Blues Museum Exhibit Explores Chicago’s Black Music Roots

Lindyhopping in the 1940s at the Club DeLisa on Chicago’s South Side

In celebration of June being Black Music Appreciation Month, the Chicago Blues Museum-Record Row Foundation  is featuring a new photo music exhibit put that provides a glimpse into the beginnings of  popular music as it relates to Chicago.

“Unsung Bronzeville – a Music History Exhibit”, on display at Harold Washington College through June 30, explores the Chicago R&B and soul music scene from the 1940s through the 1970s with its early beginnings in Bronzeville.

The exhibit features archival photographic images focused on homegrown Chicago musicians, entertainers, and performers, as well as places and companies where this popular music originated and evolved.

Admission is free and open to the public.

Exhibit hours are Monday through Friday from 9 a.m. to 4 p.m., Saturdays 9 a.m. to 2 p.m. School groups and exhibit tours can be scheduled by emailing hwcinfo@ccc.edu or calling 312/553-3150. Harold Washington College is located at 30 East Lake Street in downtown Chicago.

For free tickets to the exhibit, click here: https://www.eventbrite.com/e/unsung-bronzevillea-music-history-exhibit-by-the-chicago-blues-museum-tickets-62424624733

Early promotional shots of the Jackson 5 and Aretha Franklin.

Chicago Blues Museum-Record Row founder and CEO Gregg Parker, who is also a noted guitarist, says, “Chicago’s blues, R&B and soul
music scene of the 1940s through 1970s had its early
beginnings in Bronzeville, the same neighborhood former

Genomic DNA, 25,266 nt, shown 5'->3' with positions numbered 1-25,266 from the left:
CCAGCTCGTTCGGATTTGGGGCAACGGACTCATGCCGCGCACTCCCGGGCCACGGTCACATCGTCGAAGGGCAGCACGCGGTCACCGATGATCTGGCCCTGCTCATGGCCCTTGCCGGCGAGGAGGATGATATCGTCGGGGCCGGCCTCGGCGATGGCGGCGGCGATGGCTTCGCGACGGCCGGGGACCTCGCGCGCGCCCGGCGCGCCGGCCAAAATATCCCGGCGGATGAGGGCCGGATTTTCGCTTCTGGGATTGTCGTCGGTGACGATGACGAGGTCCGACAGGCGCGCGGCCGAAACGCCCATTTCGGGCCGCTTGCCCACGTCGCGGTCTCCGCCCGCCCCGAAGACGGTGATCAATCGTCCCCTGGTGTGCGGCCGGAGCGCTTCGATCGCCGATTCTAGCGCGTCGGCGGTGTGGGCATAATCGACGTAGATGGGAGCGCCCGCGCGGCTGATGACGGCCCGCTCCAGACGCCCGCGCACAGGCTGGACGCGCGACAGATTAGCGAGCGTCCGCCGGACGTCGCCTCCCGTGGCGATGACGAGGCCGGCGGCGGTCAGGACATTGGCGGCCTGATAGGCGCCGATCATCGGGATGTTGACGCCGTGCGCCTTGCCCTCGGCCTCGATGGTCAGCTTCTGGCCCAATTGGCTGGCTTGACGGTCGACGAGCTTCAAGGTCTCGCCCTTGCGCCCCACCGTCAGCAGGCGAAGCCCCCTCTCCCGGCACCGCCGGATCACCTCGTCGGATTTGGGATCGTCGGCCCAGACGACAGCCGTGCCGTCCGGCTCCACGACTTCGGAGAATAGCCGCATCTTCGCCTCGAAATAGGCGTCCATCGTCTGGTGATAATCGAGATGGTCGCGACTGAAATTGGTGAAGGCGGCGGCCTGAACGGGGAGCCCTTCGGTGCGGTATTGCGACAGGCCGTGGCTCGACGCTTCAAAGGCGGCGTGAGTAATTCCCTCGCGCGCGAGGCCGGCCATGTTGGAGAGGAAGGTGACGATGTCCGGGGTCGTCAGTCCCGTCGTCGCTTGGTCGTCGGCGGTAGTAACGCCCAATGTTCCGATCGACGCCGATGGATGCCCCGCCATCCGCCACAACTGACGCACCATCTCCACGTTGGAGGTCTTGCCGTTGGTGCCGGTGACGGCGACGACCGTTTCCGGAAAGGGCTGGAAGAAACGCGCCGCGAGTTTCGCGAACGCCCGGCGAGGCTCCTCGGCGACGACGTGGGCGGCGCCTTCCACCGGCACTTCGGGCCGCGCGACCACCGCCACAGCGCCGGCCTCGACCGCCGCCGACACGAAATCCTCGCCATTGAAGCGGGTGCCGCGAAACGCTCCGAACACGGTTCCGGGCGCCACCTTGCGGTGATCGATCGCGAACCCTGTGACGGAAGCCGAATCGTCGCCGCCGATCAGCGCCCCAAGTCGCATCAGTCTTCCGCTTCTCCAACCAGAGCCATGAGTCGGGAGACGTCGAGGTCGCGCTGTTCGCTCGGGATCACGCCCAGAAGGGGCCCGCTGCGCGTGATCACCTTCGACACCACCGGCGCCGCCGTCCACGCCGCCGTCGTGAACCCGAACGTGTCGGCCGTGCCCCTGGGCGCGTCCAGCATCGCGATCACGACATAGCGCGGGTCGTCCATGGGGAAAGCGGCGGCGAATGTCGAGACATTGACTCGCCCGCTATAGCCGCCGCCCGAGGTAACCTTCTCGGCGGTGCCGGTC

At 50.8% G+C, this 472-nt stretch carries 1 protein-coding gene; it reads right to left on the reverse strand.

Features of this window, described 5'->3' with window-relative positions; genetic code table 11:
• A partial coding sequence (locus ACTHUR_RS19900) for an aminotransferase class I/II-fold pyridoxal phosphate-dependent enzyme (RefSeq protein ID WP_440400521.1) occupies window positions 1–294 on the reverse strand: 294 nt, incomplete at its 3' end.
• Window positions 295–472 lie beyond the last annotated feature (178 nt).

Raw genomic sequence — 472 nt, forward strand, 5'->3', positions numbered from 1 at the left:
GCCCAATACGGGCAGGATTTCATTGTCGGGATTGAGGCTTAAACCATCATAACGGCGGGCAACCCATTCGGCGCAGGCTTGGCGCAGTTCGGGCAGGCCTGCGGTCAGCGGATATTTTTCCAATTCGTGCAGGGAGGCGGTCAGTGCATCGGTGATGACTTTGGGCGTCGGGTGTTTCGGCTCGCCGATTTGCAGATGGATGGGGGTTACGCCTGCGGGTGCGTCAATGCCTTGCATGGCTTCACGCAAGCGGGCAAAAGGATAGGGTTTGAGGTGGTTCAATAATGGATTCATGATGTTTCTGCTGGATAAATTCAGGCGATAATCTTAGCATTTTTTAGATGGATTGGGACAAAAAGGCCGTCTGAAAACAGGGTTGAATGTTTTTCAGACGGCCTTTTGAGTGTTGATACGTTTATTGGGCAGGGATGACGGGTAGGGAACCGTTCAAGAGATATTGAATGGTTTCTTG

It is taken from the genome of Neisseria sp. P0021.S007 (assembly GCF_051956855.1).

mayor Harold Washington, the  college’s namesake, was born and
raised in.

“The exhibit showcases a selection of Chicago
Blues Museum archival photographic images of homegrown
Chicago musicians, entertainers, and performers, as well as
places and companies where this popular music originated and
evolved.”

Gregg Parker, founder and CEO of the Chicago Blues Museum-Record Row Foundation.

Exhibit  tours can also be scheduled by calling
Gregg Parker at 773/723-5031 or emailing chicagobluesmuseum@att.net.

Back in the day, you could see this entire concert lineup for only a buck-fitty.

The Chicago Blues Museum  promotes the preservation and evolution of the blues and related music genres through education and performance programs to foster worldwide appreciation of this music as an indigenous American art form, to focus attention on the rich living tradition of the blues.

It is the only music museum in Chicago and Illinois dedicated to the history of the blues and African-American popular music as it relates to the city. Since its founding in 1991, the museum has been dedicated to the preservation of the legacy and the rich living tradition of the blues, its pioneers, places it emerged from and evolved in, and to the education of the public about the music.

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